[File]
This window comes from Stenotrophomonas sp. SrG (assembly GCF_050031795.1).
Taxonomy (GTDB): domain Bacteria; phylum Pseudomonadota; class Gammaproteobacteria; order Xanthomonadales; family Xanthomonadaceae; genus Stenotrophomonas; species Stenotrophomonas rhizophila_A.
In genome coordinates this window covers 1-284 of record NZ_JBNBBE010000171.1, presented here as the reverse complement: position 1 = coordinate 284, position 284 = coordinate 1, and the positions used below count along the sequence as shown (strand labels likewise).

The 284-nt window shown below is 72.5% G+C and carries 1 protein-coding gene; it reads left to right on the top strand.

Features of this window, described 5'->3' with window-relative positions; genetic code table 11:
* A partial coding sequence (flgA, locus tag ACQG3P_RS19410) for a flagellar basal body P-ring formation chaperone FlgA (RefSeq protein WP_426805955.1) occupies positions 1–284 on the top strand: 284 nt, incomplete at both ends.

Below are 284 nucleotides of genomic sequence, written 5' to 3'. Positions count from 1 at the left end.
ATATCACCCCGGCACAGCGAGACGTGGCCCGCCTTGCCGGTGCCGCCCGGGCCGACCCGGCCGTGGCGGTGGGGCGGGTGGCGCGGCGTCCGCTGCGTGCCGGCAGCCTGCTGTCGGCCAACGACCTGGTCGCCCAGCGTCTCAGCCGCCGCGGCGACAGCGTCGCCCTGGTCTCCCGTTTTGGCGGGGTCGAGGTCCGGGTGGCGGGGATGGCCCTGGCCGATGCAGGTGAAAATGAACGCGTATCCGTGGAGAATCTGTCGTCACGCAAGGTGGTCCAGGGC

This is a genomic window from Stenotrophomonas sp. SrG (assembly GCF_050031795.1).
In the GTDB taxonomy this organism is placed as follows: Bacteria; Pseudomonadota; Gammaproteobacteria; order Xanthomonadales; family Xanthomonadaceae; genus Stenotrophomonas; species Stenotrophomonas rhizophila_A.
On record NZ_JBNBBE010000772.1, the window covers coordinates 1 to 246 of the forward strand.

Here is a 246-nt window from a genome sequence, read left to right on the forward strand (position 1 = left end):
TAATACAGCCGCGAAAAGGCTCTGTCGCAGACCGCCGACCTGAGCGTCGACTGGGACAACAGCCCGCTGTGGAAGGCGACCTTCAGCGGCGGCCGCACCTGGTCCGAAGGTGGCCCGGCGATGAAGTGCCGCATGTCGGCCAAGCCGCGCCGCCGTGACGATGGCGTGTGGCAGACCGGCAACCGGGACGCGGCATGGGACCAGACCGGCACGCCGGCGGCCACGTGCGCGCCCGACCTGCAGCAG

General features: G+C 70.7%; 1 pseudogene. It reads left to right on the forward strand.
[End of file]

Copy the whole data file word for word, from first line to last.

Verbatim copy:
This window comes from Stenotrophomonas sp. SrG (assembly GCF_050031795.1).
Taxonomy (GTDB): domain Bacteria; phylum Pseudomonadota; class Gammaproteobacteria; order Xanthomonadales; family Xanthomonadaceae; genus Stenotrophomonas; species Stenotrophomonas rhizophila_A.
In genome coordinates this window covers 1-284 of record NZ_JBNBBE010000171.1, presented here as the reverse complement: position 1 = coordinate 284, position 284 = coordinate 1, and the positions used below count along the sequence as shown (strand labels likewise).

The 284-nt window shown below is 72.5% G+C and carries 1 protein-coding gene; it reads left to right on the top strand.

Features of this window, described 5'->3' with window-relative positions; genetic code table 11:
* A partial coding sequence (flgA, locus tag ACQG3P_RS19410) for a flagellar basal body P-ring formation chaperone FlgA (RefSeq protein WP_426805955.1) occupies positions 1–284 on the top strand: 284 nt, incomplete at both ends.

Below are 284 nucleotides of genomic sequence, written 5' to 3'. Positions count from 1 at the left end.
ATATCACCCCGGCACAGCGAGACGTGGCCCGCCTTGCCGGTGCCGCCCGGGCCGACCCGGCCGTGGCGGTGGGGCGGGTGGCGCGGCGTCCGCTGCGTGCCGGCAGCCTGCTGTCGGCCAACGACCTGGTCGCCCAGCGTCTCAGCCGCCGCGGCGACAGCGTCGCCCTGGTCTCCCGTTTTGGCGGGGTCGAGGTCCGGGTGGCGGGGATGGCCCTGGCCGATGCAGGTGAAAATGAACGCGTATCCGTGGAGAATCTGTCGTCACGCAAGGTGGTCCAGGGC

This is a genomic window from Stenotrophomonas sp. SrG (assembly GCF_050031795.1).
In the GTDB taxonomy this organism is placed as follows: Bacteria; Pseudomonadota; Gammaproteobacteria; order Xanthomonadales; family Xanthomonadaceae; genus Stenotrophomonas; species Stenotrophomonas rhizophila_A.
On record NZ_JBNBBE010000772.1, the window covers coordinates 1 to 246 of the forward strand.

Here is a 246-nt window from a genome sequence, read left to right on the forward strand (position 1 = left end):
TAATACAGCCGCGAAAAGGCTCTGTCGCAGACCGCCGACCTGAGCGTCGACTGGGACAACAGCCCGCTGTGGAAGGCGACCTTCAGCGGCGGCCGCACCTGGTCCGAAGGTGGCCCGGCGATGAAGTGCCGCATGTCGGCCAAGCCGCGCCGCCGTGACGATGGCGTGTGGCAGACCGGCAACCGGGACGCGGCATGGGACCAGACCGGCACGCCGGCGGCCACGTGCGCGCCCGACCTGCAGCAG

General features: G+C 70.7%; 1 pseudogene. It reads left to right on the forward strand.